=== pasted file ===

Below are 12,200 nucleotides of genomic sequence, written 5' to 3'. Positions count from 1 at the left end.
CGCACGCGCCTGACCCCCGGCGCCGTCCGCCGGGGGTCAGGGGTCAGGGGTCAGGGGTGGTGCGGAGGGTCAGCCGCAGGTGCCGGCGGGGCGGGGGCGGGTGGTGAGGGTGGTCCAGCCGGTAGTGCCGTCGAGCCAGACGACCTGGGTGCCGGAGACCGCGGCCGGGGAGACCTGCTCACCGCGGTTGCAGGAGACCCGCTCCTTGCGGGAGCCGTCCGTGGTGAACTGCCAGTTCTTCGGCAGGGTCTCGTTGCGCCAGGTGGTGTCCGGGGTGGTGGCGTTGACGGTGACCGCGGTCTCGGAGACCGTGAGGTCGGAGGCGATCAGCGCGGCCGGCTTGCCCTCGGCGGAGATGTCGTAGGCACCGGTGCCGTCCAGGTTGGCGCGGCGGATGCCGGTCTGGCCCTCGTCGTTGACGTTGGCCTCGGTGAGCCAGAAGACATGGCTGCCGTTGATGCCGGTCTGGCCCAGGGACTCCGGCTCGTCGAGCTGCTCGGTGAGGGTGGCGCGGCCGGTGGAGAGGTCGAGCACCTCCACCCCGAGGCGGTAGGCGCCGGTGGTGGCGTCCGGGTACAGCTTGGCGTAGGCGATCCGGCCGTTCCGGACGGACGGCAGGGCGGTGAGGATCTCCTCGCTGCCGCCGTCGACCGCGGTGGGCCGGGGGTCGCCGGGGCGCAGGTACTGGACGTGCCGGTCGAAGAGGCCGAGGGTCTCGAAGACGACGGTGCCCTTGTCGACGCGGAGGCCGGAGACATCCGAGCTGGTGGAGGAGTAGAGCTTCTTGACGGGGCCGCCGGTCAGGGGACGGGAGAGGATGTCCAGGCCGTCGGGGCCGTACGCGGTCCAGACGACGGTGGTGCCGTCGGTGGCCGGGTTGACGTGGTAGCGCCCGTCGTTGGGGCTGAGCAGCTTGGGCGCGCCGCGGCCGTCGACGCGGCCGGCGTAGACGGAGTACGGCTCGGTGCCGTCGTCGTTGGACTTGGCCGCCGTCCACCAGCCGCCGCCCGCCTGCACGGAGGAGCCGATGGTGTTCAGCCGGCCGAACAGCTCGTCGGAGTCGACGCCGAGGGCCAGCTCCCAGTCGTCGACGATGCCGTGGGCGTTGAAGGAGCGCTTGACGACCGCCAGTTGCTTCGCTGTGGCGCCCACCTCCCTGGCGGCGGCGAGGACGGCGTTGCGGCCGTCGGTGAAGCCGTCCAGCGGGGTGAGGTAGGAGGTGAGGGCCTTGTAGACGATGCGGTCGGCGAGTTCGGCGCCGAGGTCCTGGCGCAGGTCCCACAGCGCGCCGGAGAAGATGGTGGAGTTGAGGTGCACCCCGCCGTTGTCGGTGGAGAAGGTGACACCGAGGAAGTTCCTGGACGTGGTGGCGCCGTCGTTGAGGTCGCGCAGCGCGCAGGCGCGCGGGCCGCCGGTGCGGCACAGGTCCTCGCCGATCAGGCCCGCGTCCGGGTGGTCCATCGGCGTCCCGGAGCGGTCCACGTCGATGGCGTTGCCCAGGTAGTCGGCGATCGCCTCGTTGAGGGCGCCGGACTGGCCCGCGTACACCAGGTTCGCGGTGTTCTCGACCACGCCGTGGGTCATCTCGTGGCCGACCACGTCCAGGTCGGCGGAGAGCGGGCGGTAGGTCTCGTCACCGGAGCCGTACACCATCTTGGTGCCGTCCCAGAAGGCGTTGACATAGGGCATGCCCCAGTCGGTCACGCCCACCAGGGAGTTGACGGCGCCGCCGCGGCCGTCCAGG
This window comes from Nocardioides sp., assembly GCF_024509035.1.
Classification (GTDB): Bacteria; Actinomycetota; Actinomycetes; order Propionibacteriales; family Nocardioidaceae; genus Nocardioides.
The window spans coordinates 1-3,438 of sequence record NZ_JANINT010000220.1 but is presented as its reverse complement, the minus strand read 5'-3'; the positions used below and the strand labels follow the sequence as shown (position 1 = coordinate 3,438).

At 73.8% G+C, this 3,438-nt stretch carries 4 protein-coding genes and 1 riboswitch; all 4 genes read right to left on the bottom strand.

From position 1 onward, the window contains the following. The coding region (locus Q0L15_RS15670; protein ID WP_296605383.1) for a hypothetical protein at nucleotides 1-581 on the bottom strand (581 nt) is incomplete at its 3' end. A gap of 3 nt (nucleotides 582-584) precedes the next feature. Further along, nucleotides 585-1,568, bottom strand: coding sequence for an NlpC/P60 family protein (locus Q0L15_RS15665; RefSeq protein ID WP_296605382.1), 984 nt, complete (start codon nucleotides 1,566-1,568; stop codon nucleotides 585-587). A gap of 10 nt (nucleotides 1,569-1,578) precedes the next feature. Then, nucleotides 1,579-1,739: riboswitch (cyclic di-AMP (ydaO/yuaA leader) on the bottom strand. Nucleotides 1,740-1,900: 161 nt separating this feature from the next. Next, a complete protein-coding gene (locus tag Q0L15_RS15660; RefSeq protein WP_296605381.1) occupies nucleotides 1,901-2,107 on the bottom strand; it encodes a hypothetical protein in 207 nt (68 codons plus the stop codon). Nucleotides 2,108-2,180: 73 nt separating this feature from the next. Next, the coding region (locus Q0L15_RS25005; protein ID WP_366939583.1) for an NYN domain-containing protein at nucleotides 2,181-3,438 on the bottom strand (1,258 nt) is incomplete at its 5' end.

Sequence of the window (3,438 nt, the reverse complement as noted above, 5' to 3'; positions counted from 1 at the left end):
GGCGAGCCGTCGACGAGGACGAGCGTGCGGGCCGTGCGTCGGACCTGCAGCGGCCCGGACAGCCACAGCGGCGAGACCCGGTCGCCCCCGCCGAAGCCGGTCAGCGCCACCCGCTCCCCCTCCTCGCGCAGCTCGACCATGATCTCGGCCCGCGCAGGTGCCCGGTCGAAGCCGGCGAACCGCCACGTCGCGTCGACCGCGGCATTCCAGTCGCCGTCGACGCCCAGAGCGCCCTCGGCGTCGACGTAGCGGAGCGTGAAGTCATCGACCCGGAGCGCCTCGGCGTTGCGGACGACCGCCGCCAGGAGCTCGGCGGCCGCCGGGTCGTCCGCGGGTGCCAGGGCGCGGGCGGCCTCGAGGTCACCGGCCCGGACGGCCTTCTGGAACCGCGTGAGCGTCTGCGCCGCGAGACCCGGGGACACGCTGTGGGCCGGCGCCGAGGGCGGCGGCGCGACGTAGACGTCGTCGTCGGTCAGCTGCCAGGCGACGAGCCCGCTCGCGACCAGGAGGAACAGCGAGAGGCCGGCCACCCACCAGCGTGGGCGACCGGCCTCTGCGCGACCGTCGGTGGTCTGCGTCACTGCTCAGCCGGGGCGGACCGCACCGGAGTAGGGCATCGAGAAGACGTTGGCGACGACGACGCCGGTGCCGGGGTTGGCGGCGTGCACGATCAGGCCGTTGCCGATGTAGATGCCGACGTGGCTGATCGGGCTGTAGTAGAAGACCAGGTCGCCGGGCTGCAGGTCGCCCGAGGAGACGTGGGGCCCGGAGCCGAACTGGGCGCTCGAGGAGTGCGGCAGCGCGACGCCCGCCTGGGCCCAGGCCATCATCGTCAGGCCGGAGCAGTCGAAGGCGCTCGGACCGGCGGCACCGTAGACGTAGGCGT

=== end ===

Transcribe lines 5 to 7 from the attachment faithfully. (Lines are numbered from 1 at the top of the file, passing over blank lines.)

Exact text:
The window spans coordinates 1-3,438 of sequence record NZ_JANINT010000220.1 but is presented as its reverse complement, the minus strand read 5'-3'; the positions used below and the strand labels follow the sequence as shown (position 1 = coordinate 3,438).

At 73.8% G+C, this 3,438-nt stretch carries 4 protein-coding genes and 1 riboswitch; all 4 genes read right to left on the bottom strand.

From position 1 onward, the window contains the following. The coding region (locus Q0L15_RS15670; protein ID WP_296605383.1) for a hypothetical protein at nucleotides 1-581 on the bottom strand (581 nt) is incomplete at its 3' end. A gap of 3 nt (nucleotides 582-584) precedes the next feature. Further along, nucleotides 585-1,568, bottom strand: coding sequence for an NlpC/P60 family protein (locus Q0L15_RS15665; RefSeq protein ID WP_296605382.1), 984 nt, complete (start codon nucleotides 1,566-1,568; stop codon nucleotides 585-587). A gap of 10 nt (nucleotides 1,569-1,578) precedes the next feature. Then, nucleotides 1,579-1,739: riboswitch (cyclic di-AMP (ydaO/yuaA leader) on the bottom strand. Nucleotides 1,740-1,900: 161 nt separating this feature from the next. Next, a complete protein-coding gene (locus tag Q0L15_RS15660; RefSeq protein WP_296605381.1) occupies nucleotides 1,901-2,107 on the bottom strand; it encodes a hypothetical protein in 207 nt (68 codons plus the stop codon). Nucleotides 2,108-2,180: 73 nt separating this feature from the next. Next, the coding region (locus Q0L15_RS25005; protein ID WP_366939583.1) for an NYN domain-containing protein at nucleotides 2,181-3,438 on the bottom strand (1,258 nt) is incomplete at its 5' end.